“As to our own planet which God has given us for a dwelling place, we must be mindful that it is given in stewardship. The power over nature that scientific knowledge has put into our hands, if used in lust or greed, fear or hatred, can lead us to utter destruction. Now as never before we have the choice of life and death. If we choose life now we may feed the hungry, clothe the naked, and heal the sick on a world scale, thus creating new conditions for spiritual advancement so often till now prevented by want. Many of our resources—of oil, coal and of uranium—are limited. If by condoning luxury we overspend the allowance God has given us, our children’s children will be cheated of their inheritance…”
Norfolk, Cambs&Hunts Quarterly Meeting, London Yearly Meeting, 1957, Quoted in PYM Faith and Practice, 2002
Engaging in multigenerational conversation and activities can help carry our values and forward into the future. Quakers have a testimony on Stewardship of the Environment, and in this concern the wisdom passed between generations may be especially crucial. In your spiritual community, it is the older adults who know what once grew in the field where the strip mall now stands. If you understand where the underground springs lie, or where the lady slippers grew in the woods, chances are it was an older neighbor who passed that wisdom on.
One key to stewardship of the environment may be shared experiences and wisdom passed through generations. Communities can be intentional in providing opportunities for relationships to develop that promote this generativity, or it may happen naturally. Francis Irwin of Yardley Friends Meeting once found himself explaining to young Friends why he was often spotted picking worms off the road after a rainstorm. Francis had noticed that there were not as many earthworms as there used to be, and he knew that they were not likely to survive on asphalt. By moving as many worms as possible back to the soil, he felt he was doing his small part for the environment. This story encouraged children in the Meeting to rescue worms from their own sidewalks and driveways, and they remember this lesson from Francis to this day.
Those who have lived history can teach us what we may have lost in our local fields and forests, and what has not worked in sustaining a healthy environment. They can also help us understand what will work. Grandparents and our older teachers can teach us about what has changed in our environment and often know ways to live more simply within our ecological means.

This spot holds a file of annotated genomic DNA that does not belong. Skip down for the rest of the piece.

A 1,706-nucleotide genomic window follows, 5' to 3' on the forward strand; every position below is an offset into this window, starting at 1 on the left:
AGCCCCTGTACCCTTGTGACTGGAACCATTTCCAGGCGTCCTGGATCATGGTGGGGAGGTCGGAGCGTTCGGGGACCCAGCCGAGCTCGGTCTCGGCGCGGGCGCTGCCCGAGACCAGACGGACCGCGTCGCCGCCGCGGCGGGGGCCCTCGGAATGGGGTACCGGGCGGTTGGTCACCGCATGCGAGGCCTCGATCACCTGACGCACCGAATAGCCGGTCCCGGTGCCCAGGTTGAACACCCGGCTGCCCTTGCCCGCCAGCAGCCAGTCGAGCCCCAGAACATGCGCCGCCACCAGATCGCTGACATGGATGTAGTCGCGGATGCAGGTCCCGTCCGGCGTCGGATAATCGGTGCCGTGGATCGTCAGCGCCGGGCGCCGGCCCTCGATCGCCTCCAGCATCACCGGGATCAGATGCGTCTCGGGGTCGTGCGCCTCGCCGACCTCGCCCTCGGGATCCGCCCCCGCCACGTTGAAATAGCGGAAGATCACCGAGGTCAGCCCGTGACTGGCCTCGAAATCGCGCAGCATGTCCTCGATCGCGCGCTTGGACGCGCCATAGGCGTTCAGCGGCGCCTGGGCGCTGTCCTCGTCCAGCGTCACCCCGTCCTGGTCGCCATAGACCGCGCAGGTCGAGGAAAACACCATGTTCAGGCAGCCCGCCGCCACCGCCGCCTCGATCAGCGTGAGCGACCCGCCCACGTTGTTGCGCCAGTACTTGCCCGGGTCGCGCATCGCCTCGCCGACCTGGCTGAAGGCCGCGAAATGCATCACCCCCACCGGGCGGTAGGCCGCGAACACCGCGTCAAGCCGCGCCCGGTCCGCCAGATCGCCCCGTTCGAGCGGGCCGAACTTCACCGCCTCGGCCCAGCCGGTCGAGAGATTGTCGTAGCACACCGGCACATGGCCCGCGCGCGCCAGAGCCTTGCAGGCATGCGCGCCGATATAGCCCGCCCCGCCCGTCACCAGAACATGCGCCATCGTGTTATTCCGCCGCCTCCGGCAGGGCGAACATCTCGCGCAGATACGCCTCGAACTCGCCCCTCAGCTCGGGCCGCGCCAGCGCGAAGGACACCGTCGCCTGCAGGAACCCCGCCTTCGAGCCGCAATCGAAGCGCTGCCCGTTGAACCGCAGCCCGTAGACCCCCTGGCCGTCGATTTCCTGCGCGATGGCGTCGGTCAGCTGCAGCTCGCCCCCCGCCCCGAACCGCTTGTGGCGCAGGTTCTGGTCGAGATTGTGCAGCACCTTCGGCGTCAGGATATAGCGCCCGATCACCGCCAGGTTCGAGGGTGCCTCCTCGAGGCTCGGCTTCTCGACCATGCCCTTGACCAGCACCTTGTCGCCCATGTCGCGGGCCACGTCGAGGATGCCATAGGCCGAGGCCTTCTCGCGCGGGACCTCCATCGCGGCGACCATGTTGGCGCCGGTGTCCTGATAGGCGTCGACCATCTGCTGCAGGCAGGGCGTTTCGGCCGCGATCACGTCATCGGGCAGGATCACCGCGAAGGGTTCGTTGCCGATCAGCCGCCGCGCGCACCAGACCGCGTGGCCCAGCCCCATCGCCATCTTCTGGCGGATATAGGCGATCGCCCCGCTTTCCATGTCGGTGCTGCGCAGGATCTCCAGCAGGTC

The oldest among us have already lived through times where conservation was a necessity. Mike Davis, in “Home-Front Ecology: What our grandparents can teach us about saving the world” (Sierra Magazine, read here) says, “The World War II home front was the most important and broadly participatory green experiment in U.S. history. Lessing Rosenwald, the chief of the Bureau of Industrial Conservation, called on Americans ‘to change from an economy of waste — and this country has been notorious for waste — to an economy of conservation’.”*
Children today are increasingly disconnected from nature. Many have never planted a seed in the ground or picked an apple from a tree to eat. Meat is from a Styrofoam package; broccoli grows under fluorescent lights in the produce aisle; beans come frozen in a plastic bag. Much is disposable or expendable. Yet science is telling us that we need to adopt different ways if human life is to continue on this planet, and the knowledge held by our oldest is precious.
In From Ageing to Sageing, Zalman Schachter Shalomi quotes Brooke Medicine Eagle, who has observed, “Elders serve the larger world not from mystic sentimentalism but from a felt experience, matured through contemplation, that the world is one family that they feel connected to through bonds of love. Their deepened sense of time, and the sense of responsibility it calls forth, heighten the intimate care they extend to all of creation.”*
Ideas for Spiritual Communities:
- Work with elders to identify trees and other plants on your grounds. Start an Environment History Journal for your place of worship with this information, and continue to add to it as trees are planted or die. Consider expanding this outside your property, to the surrounding neighborhood.
- Plant a tree in honor of a birth, a death, or a birthday.
- Start a tradition to clean a vacant lot together, or stretch of woods. Engage people who may be less mobile in explaining the natural history of the area, or in recording what natural life you find there.
- Engage in brainstorming about conservation. In what ways can we save energy, reduce, reuse, or recycle? Were things done differently in the past—for example did you always use paper towels? Disposable cups during shared meals? What new technology can we learn about that may serve in stewardship of the environment?
- Assist a frail elder to take a nature walk.
- Bring flowers, autumn leaves, pinecones, pictures of the trees in bloom on your place of worship to a friend who is homebound or living in a care facility.
“Let us show a loving consideration for all God’s creatures. Let kindness know no limits…”
Faith and Practice, New England Yearly Meeting, 1985
LINKS TO MORE INFORMATION: Click on the blue text below to be directed to outside websites that offer additional information on this topic. Articles from this site will open in the same browser window/tab. Articles from other websites will open in a new window; when you are done, simply click out of that window and you will be back on this site.
More articles on this website:
Brooke Medicine Eagle, quoted by Zalman Schachter Shalomi and Ronald S Miller, page 142, From Ageing to Sageing, New York, Grand Central Publishing, 1997.
Richard Louv, Last Child in The Woods, 2008 Algonquin Books of Chapel Hill, Chapel Hill, NC.
Zalman Schachter Shalomi and Ronald S Miller, From Ageing to Sageing, 1997, Grand Central Publishing, New York.